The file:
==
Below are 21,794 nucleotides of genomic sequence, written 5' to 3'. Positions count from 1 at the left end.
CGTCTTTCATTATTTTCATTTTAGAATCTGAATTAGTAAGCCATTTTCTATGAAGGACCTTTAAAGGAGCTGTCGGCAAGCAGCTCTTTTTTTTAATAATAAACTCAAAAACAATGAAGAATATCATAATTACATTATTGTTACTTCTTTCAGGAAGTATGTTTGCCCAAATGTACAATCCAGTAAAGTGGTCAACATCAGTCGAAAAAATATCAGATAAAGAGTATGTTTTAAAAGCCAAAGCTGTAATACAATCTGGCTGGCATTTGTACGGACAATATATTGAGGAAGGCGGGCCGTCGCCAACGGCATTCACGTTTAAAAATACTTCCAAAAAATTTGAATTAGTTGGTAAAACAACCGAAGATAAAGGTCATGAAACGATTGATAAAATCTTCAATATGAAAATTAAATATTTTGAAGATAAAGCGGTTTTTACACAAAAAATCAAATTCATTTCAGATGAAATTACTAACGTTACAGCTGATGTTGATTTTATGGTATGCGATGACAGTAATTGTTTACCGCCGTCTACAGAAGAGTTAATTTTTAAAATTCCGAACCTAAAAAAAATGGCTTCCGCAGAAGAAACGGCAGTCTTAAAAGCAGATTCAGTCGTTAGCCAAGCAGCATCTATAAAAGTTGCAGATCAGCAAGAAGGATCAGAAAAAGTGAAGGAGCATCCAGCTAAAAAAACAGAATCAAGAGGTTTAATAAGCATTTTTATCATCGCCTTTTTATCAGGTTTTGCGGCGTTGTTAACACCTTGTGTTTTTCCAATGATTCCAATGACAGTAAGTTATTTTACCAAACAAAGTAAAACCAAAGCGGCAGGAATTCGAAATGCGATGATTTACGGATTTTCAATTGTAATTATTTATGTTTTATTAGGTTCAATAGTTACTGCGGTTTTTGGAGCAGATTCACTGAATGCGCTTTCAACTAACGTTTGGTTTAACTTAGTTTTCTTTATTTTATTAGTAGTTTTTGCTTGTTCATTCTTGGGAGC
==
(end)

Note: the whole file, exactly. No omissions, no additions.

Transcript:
Below are 21,794 nucleotides of genomic sequence, written 5' to 3'. Positions count from 1 at the left end.
CGTCTTTCATTATTTTCATTTTAGAATCTGAATTAGTAAGCCATTTTCTATGAAGGACCTTTAAAGGAGCTGTCGGCAAGCAGCTCTTTTTTTTAATAATAAACTCAAAAACAATGAAGAATATCATAATTACATTATTGTTACTTCTTTCAGGAAGTATGTTTGCCCAAATGTACAATCCAGTAAAGTGGTCAACATCAGTCGAAAAAATATCAGATAAAGAGTATGTTTTAAAAGCCAAAGCTGTAATACAATCTGGCTGGCATTTGTACGGACAATATATTGAGGAAGGCGGGCCGTCGCCAACGGCATTCACGTTTAAAAATACTTCCAAAAAATTTGAATTAGTTGGTAAAACAACCGAAGATAAAGGTCATGAAACGATTGATAAAATCTTCAATATGAAAATTAAATATTTTGAAGATAAAGCGGTTTTTACACAAAAAATCAAATTCATTTCAGATGAAATTACTAACGTTACAGCTGATGTTGATTTTATGGTATGCGATGACAGTAATTGTTTACCGCCGTCTACAGAAGAGTTAATTTTTAAAATTCCGAACCTAAAAAAAATGGCTTCCGCAGAAGAAACGGCAGTCTTAAAAGCAGATTCAGTCGTTAGCCAAGCAGCATCTATAAAAGTTGCAGATCAGCAAGAAGGATCAGAAAAAGTGAAGGAGCATCCAGCTAAAAAAACAGAATCAAGAGGTTTAATAAGCATTTTTATCATCGCCTTTTTATCAGGTTTTGCGGCGTTGTTAACACCTTGTGTTTTTCCAATGATTCCAATGACAGTAAGTTATTTTACCAAACAAAGTAAAACCAAAGCGGCAGGAATTCGAAATGCGATGATTTACGGATTTTCAATTGTAATTATTTATGTTTTATTAGGTTCAATAGTTACTGCGGTTTTTGGAGCAGATTCACTGAATGCGCTTTCAACTAACGTTTGGTTTAACTTAGTTTTCTTTATTTTATTAGTAGTTTTTGCTTGTTCATTCTTGGGAGC